Advertisement

On the mechanism of the side reactions in the dehydrocyclization of n-octane

  • V. L. Polinin
  • M. I. Rozengart
  • B. A. Kazanskii
Physical Chemistry

Conclusions

  1. 1.

    Coke deposition during an experiment on the aromatization of n-octane on an aluminum-chromium-potassium catalyst at 528° and a volume velocity of 0.3 h−1 causes a change in the selectivity of the action of the catalyst: dealkylation of the hydrocarbons is intensified, isomerization is reduced, and the ratio of the yield of o-xylene to the total yield of ethylbenzene and styrene decreases from 1.4 to 1.0.

     
  2. 2.

    Preliminary poisoning of the catalyst by nitrogen compounds (aniline, pyridine, quinoline) and by water during the period of development causes the same change in the selectivity of the catalyst that was observed during a prolonged experiment on aromatization of n-octane, i.e., during the poisoning of the catalyst with coke.

     
  3. 3.

    It was hypothesized that m- and p-xylenes are formed during the dehydrocyclization of n-octane from intermediate compounds, which arise during the dehydrocyclization before the formation of the aromatic hydrocarbons; moreover, the reactions of dehydrocyclization and isomerization proceed on different active centers.

     

Keywords

Hydrocarbon Pyridine Styrene Aniline Aromatic Hydrocarbon 
These keywords were added by machine and not by the authors. This process is experimental and the keywords may be updated as the learning algorithm improves.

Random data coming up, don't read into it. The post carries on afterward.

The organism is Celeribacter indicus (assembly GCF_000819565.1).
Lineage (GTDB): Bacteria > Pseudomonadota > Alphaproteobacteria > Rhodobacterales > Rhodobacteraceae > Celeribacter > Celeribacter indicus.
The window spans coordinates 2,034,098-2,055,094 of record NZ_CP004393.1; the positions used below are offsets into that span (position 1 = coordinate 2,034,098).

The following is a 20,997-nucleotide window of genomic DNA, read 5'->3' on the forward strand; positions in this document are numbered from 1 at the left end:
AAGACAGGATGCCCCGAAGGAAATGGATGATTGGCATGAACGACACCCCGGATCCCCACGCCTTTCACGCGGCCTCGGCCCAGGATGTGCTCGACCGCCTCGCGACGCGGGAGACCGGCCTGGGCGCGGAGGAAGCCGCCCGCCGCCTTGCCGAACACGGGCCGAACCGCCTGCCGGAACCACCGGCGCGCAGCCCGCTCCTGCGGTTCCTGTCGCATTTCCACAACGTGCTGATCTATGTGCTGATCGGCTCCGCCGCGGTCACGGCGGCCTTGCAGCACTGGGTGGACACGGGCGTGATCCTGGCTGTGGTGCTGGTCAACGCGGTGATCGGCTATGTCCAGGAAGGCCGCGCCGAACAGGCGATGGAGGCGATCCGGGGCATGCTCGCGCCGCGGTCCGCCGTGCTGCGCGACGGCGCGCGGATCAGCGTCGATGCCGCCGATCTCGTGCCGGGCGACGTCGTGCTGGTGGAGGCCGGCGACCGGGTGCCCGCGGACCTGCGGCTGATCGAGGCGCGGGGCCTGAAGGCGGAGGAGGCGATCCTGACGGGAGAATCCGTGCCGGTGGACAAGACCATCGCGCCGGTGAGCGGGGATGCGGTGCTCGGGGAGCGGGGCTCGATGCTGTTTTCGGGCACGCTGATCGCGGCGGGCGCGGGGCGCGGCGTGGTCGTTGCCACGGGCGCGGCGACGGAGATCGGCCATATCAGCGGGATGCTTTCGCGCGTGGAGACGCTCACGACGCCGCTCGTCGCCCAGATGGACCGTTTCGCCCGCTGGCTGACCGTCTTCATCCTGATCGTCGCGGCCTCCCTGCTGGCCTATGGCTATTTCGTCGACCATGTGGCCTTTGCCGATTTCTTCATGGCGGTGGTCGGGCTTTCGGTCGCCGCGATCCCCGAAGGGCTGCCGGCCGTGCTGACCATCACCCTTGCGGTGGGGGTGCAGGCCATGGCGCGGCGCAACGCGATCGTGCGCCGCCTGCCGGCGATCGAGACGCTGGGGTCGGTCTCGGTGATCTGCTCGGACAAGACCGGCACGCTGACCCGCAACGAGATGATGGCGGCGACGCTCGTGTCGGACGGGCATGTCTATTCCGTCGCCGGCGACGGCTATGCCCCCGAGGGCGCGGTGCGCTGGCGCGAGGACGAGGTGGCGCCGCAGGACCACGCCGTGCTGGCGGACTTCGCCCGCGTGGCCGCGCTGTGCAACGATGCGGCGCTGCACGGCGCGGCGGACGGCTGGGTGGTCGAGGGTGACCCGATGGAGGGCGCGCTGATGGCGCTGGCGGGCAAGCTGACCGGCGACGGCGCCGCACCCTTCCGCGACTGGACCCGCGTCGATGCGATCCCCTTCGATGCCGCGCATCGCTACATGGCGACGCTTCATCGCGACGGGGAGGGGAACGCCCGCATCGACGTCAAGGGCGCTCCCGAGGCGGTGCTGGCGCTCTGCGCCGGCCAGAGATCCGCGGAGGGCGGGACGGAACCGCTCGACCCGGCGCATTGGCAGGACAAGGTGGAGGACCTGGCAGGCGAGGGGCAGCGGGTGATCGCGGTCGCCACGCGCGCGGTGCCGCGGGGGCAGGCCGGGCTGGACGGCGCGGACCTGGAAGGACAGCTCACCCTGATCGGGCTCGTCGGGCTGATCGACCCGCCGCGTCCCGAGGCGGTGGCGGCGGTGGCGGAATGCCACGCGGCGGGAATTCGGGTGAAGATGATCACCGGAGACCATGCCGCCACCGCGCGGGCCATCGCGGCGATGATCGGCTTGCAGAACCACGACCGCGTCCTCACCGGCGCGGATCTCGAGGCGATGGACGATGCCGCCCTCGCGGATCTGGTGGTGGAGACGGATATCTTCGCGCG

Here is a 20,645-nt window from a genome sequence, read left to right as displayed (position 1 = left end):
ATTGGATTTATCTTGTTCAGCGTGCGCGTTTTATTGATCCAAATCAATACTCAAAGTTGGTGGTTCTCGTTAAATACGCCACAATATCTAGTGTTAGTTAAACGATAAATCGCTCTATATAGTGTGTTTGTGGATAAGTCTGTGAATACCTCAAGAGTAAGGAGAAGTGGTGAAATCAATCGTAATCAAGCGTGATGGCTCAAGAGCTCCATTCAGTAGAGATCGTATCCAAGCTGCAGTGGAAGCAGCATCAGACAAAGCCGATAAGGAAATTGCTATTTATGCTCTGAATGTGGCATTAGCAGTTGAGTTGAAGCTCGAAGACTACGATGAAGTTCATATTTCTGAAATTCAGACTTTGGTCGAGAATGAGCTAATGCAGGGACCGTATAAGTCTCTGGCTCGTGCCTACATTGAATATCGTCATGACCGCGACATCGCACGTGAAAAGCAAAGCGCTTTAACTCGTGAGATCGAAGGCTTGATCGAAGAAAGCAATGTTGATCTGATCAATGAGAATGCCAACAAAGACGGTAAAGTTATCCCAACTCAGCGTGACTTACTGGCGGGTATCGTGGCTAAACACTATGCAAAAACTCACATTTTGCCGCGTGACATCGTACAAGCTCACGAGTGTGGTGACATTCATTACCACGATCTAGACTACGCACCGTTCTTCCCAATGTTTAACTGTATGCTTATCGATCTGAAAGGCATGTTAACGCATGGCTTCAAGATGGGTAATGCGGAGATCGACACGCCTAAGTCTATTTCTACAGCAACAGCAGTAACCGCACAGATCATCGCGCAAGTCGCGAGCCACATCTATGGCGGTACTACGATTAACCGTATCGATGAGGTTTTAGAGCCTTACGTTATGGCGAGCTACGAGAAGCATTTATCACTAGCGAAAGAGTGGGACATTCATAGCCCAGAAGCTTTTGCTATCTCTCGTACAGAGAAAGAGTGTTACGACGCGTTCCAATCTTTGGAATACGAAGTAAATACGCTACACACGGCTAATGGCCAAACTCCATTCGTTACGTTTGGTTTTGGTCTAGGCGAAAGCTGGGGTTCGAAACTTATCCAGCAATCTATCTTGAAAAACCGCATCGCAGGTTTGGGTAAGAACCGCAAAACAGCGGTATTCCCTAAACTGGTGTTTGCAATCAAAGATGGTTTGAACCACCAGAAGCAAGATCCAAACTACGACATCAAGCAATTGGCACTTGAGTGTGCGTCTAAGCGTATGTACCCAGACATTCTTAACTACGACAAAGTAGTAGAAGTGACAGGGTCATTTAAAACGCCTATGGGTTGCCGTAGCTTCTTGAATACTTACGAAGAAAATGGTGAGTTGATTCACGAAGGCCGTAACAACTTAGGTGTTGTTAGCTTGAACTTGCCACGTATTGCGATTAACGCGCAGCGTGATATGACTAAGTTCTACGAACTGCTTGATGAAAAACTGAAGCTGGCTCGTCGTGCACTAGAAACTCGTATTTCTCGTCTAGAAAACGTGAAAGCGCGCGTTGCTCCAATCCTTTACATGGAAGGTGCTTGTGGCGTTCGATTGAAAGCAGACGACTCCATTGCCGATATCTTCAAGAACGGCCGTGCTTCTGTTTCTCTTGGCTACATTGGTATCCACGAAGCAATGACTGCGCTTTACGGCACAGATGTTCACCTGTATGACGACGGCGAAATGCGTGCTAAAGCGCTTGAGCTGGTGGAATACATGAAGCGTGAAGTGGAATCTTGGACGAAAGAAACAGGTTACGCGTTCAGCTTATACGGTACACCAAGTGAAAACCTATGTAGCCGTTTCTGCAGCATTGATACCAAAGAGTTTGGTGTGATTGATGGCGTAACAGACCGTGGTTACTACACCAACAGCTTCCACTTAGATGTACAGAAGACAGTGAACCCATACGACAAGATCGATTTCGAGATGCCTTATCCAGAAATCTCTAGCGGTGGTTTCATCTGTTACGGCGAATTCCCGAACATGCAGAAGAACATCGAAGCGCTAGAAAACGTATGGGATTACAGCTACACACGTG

Preview

Unable to display preview. Download preview PDF.

Unable to display preview. Download preview PDF.

Literature cited

  1. 1.
    M. I Rozengart, V. L. Polinin, and B. A. Kazanskii, Izv. AN SSSR, Ser. Khim.,1966, 1323.Google Scholar
  2. 2.
    E. F. Herington and E. K. Rideal, Proc. Roy. Soc.,184A, 434 (1945).Google Scholar
  3. 3.
    H. Pines and Chao-Tung Chen, J. Amer. Chem. Soc.,82, 3562 (1960).Google Scholar
  4. 4.
    M. I. Rozengart, E. S. Mortikov, and B. A. Kazanskii, Dokl. AN SSSR,166, 619 (1966).Google Scholar
  5. 5.
    H. Pines and G. Benoy, J. Amer. Chem. Soc.,82, 2483 (1960).Google Scholar
  6. 6.
    B. L. Evering and R. C. Waugh, Industr. and Engng Chem.,43, 1820 (1951).Google Scholar
  7. 7.
    N. L. Cull and H. H. Brenner, Industr. and Engng. Chem.,53, 833 (1961).Google Scholar
  8. 8.
    M. I. Rozengart and B. A. Kazanskii, Dokl. AN SSSR,119, 716 (1958).Google Scholar

Copyright information

© Consultants Bureau 1968

Authors and Affiliations

  • V. L. Polinin
    • 1
  • M. I. Rozengart
    • 1
  • B. A. Kazanskii
    • 1
  1. 1.N. D. Zelinskii Institute of Organic ChemistryAcademy of Sciences of the USSRUSSR

Personalised recommendations